The race-conscious admissions policies of Harvard and UNC divide applicants into the following categories for purposes of determining eligibility for race-based applications
advantages in the admissions process: (1) Asian; (2) native of Hawaii or the Pacific Islands; (3) Hispanic; (4) white; (5) African American; and (6) Native American.
As Professor David Bernstein has shown, these racial and ethnic categories were created in the mid-1970s by federal bureaucrats whose sole purpose was to unify the racial and ethnic categories used by federal agencies for record keeping. . David E. Bernstein, The Modern American Law of Race, 94 S. CAL. L. REV. 171, 197-200 (2021); see also DAVID E. BERNSTEIN, CLASSIFIED: THE UNTOLD STORY OF RACIAL CLASSIFICATION IN AMERICA (to be published 2022). The categories emerged randomly without any input from anthropologists, sociologists, ethnologists or other experts.
The bureaucrats who created the categories expressly cautioned that they “should not be construed as scientific or anthropological in nature, nor considered determinants of eligibility for participation in any federal program.” 43 Fed. Reg. 19,260, 19,269 (May 4, 1978).
There was not even the slightest hint in the development of the categories that they were established to achieve educationally beneficial diversity in higher education. See Hugh Davis Graham, The Origins of Official Minority Designation, in THE NEW RACE QUESTION: HOW THE CENSUS COUNTS MULTIRACIAL INDIVIDUALS 289 (Joel Perlmann & Mary C. Waters eds., 2002)….
The Harvard and UNC racial and ethnic categories match the categories adopted by federal agencies, including the Department of Education. Whatever value categories may have in enabling consistency in data collection, they group members of very diverse groups into arbitrary categories. As Michael Omi and Howard Winant, two of the leading sociologists of race in the United States, point out: “These racial categories are full of inconsistencies and lack parallel construction. Only one category is specifically racial, only one is cultural, and only one is based on a notion of community affiliation or recognition.” MICHAEL OMI & HOWARD WINANT, RACIAL TRAINING IN THE UNITED STATES 122 (3rd ed. 2015); see also PETER H. SCHUCK, DIVERSITY IN AMERICA: KEEPING GOVERNMENT AT A SAFE DISTANCE 164 (2003) (describing racial categories as “almost comically arbitrary”).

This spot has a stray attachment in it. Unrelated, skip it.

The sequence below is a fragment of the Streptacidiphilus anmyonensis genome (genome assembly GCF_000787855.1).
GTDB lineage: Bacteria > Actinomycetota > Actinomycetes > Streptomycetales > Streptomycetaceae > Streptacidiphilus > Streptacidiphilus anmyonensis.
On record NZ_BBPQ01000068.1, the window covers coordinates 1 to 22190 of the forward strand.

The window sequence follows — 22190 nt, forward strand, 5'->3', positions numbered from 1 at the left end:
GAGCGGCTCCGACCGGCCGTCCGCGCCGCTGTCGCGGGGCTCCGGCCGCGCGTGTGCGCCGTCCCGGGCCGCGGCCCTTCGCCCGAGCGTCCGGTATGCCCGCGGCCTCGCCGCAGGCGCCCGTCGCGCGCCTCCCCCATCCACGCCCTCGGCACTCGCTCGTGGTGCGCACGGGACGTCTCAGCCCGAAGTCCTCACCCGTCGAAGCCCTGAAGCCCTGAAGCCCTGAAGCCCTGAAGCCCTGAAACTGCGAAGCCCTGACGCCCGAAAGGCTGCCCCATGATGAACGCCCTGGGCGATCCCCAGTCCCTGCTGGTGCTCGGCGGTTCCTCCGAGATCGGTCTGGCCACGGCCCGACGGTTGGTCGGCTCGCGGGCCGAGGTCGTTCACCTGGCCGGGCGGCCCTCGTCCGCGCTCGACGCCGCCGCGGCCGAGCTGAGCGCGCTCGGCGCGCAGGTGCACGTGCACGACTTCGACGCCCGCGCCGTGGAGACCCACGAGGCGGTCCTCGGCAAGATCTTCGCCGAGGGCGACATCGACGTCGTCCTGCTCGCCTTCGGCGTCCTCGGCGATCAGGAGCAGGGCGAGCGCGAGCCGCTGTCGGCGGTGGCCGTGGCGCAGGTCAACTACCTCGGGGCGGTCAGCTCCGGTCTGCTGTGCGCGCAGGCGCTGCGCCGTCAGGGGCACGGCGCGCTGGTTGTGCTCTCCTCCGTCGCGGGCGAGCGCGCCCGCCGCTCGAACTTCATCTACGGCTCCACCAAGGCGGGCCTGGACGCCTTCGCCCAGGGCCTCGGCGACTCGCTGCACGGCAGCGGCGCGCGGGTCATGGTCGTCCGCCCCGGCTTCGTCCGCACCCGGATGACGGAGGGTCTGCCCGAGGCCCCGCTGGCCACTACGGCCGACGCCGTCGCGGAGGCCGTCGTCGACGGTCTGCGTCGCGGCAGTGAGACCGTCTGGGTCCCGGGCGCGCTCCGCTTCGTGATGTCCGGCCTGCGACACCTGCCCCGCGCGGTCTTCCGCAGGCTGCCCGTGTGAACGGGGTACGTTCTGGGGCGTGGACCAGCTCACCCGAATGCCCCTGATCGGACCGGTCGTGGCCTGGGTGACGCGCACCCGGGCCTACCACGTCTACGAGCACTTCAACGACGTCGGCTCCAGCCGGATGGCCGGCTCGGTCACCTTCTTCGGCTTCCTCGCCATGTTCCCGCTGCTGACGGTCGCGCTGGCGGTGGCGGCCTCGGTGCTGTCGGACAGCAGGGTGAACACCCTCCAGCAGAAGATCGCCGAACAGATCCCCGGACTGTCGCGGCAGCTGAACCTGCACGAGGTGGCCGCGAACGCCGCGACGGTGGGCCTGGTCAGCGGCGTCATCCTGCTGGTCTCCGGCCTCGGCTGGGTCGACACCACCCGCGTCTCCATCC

Harvard and UNC cannot explain why they use these particular racial and ethnic categories in their admissions policies….
Given the unduly broad nature of the “Asian” category, it’s no surprise that only a minority of people assigned to this category identify as “Asian” or “Asian American.” See JANELLE WONG ET AL., ASIAN AMERICAN POLITICAL PARTICIPATION: EMERGING CONSTITUENTS AND THEIR POLITIC IDENTITIES 162 (2011) (finding that less than 40% of Indian, Chinese and Filipino respondents identified as “Asian” or “Asian-American”, even as a secondary identity)….